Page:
Distracted driving is a known cause of serious motor vehicle crashes. Unfortunately, a recent report indicates that distracted driving is on the rise.
In March Travelers Insurance released its “2021 Travelers Risk Index,” a survey of drivers that focused on distracted driving. It found a higher level of distracted drivers on the roads now as compared to before the COVID-19 pandemic, based on its “2020 Travelers Risk Index” survey.
Drivers Using Cell Phones
The survey responses indicate a significant uptick in dangerous driving as:
· 26% said they have texted or emailed while driving (19% before the pandemic)
· 20% said they have checked social media while driving (13% before the pandemic)
· 19% said they have taken videos and photos while driving (10% before the pandemic)
· 17% said they shopped online while driving (8% before the pandemic)
A portion of the 1,000 people surveyed included business managers. Their responses may help partially explain this year’s increase in distracted driving. Almost half of them (48%) said they expected their employees to respond frequently to their calls, emails or texts.
One-quarter of those surveyed said they did handle work-related phone calls and texts while driving. Almost a third of those respondents said they did so because they were worried their boss would be upset if they ignored the messages.
The most recent report on distracted driving from the U.S. Department of Transportation documents the deadly consequences of distracted driving. “Distracted Driving 2019” data shows that:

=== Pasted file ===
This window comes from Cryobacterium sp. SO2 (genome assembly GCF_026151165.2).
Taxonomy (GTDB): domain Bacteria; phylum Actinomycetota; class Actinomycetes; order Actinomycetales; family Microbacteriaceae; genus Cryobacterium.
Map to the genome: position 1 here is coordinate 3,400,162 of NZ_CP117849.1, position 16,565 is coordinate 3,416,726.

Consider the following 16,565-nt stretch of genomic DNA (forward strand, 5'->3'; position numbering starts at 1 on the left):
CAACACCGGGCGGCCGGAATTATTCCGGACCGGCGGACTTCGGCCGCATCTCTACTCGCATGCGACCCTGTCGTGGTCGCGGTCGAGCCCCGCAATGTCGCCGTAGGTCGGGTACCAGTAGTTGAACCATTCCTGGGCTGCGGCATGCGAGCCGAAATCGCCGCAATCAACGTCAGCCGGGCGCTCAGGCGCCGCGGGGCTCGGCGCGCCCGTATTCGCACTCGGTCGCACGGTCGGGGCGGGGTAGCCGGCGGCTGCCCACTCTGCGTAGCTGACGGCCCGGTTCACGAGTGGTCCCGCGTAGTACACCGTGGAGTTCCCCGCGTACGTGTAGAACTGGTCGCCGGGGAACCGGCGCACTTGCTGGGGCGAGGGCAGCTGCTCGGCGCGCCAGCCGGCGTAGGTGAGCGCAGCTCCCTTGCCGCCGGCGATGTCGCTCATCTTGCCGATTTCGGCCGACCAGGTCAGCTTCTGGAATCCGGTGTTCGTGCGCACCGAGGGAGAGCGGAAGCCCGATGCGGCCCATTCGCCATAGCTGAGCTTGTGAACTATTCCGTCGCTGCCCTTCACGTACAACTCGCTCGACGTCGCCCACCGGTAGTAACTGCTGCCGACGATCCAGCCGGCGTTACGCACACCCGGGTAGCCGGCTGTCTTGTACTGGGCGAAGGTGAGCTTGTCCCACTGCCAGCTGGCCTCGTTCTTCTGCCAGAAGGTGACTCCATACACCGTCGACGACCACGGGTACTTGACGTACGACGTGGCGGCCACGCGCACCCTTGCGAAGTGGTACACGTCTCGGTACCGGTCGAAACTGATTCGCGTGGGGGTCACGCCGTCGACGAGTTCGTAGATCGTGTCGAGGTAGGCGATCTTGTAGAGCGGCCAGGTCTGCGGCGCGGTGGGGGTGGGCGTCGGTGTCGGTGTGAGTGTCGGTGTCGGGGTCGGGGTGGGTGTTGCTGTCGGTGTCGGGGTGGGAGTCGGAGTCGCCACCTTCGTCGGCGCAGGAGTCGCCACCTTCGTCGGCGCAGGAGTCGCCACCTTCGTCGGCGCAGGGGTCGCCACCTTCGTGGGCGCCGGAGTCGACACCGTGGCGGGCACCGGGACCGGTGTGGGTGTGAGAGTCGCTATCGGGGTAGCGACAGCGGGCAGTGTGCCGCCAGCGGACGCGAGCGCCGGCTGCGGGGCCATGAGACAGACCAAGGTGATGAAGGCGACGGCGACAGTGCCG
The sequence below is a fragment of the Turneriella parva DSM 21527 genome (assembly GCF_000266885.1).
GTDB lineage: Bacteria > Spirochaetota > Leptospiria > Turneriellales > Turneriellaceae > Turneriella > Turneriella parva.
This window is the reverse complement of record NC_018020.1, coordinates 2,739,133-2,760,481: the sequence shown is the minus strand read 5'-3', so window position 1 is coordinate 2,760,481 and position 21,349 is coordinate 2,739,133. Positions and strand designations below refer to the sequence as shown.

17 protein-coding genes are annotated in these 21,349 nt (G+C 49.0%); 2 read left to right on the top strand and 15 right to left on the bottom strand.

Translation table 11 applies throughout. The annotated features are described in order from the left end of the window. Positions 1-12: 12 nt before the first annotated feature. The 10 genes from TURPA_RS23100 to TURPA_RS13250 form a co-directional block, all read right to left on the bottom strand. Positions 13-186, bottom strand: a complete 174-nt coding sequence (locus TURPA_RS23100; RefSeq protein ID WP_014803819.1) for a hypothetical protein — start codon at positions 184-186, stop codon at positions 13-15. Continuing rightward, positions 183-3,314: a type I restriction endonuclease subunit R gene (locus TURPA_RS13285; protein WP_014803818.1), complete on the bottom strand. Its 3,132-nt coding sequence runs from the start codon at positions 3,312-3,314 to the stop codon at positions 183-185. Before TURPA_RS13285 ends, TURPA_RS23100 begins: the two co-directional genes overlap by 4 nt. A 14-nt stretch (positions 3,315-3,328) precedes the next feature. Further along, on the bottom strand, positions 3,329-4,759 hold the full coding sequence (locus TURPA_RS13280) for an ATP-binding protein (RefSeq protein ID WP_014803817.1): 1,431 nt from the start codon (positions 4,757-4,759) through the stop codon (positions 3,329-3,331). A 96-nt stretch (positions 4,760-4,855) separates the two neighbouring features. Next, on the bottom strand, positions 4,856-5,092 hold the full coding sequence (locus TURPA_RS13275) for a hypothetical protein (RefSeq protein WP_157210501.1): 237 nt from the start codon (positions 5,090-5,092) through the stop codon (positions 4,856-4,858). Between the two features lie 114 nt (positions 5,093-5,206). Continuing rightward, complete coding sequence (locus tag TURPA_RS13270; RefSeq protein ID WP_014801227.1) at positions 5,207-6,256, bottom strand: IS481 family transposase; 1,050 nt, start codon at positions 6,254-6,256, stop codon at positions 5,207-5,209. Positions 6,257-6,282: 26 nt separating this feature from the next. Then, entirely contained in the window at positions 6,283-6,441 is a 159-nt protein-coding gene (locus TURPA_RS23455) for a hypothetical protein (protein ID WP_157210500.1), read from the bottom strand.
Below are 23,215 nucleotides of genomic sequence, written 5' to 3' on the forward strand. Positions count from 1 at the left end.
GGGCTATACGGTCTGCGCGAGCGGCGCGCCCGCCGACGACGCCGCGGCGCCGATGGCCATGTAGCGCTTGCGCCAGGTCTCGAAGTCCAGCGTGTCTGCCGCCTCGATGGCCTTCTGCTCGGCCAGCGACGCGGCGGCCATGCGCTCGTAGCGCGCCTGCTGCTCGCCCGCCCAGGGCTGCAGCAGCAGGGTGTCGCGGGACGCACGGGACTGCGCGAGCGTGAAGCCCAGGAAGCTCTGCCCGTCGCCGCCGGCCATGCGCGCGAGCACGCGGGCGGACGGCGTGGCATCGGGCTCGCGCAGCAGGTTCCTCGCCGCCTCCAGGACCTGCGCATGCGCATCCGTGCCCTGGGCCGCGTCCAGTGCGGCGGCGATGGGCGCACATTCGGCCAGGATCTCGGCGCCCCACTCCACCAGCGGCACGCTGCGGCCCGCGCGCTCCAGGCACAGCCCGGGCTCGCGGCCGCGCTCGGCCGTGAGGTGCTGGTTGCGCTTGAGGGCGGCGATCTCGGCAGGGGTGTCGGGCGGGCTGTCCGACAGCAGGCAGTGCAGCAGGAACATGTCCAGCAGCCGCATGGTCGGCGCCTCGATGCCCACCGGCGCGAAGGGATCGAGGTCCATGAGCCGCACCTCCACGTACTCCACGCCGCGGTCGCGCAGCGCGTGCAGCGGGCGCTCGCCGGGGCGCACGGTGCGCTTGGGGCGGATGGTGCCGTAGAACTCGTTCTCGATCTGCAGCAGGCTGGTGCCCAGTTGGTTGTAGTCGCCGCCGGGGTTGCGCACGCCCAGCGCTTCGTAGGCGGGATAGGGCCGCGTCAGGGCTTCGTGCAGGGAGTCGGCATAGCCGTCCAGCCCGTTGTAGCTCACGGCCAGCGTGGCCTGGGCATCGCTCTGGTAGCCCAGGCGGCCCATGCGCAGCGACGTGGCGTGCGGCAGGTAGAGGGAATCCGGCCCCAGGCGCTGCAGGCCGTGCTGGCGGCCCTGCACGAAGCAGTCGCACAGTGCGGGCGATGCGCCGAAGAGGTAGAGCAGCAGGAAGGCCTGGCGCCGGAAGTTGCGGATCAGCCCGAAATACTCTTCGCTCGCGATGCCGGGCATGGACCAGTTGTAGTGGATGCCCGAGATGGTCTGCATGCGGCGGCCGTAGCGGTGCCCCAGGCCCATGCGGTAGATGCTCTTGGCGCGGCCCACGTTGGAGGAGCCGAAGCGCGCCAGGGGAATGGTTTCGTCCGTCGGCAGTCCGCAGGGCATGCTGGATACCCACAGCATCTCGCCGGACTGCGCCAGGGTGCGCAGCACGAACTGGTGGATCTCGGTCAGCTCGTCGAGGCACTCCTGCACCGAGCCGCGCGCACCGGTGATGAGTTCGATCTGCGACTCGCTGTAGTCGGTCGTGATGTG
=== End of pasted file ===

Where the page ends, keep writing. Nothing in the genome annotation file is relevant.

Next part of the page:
· 9% of fatal motor vehicle accidents were “distraction-affected”
· 3,142 people were killed in crashes involving distracted drivers
· 6% of drivers involved in fatal car and truck accidents were distracted at the time of the crash
Speeding Missouri Drivers
Last year, when the pandemic was at its peak, there were fewer drivers on the road. But even with fewer drivers on the road police in Missouri and across the country reported an increase in speeding drivers. Those drivers may have carelessly taken advantage of the open roads.
The National Safety Council estimates that more people died in motor vehicle crashes in 2020 – 42,060 – than in any year since 2007. That represents an 8% jump in traffic fatalities over 2019.
And all of this occurred while the number of miles driven in 2020 dropped some 13% compared to 2019, according to the NSC.
We have more drivers on the road today compared to last year. But the Travelers survey is one indication that the rate of dangerous behaviors such as distracted driving may still remain high.
When announcing its estimates of 2020 fatal motor vehicle crashes, the NSC issued a series of recommendations to reduce traffic accident deaths. One of them is laws that ban all cell phone use while behind the wheel.
Missouri’s distracted driving laws are relatively light. Missouri is one of two states that do not completely ban texting and driving. Only those 21 or younger are forbidden from texting while driving in Missouri, yet they can talk on a cell phone.
If you had a loved one die in a crash with a distracted driver, speak with a personal injury lawyer about pursuing fair and just compensation for your tragic loss.
The choice of a lawyer is an important decision that should not be based solely on advertisements.
Authored by Gray Ritter Graham, posted in Blog July 28, 2021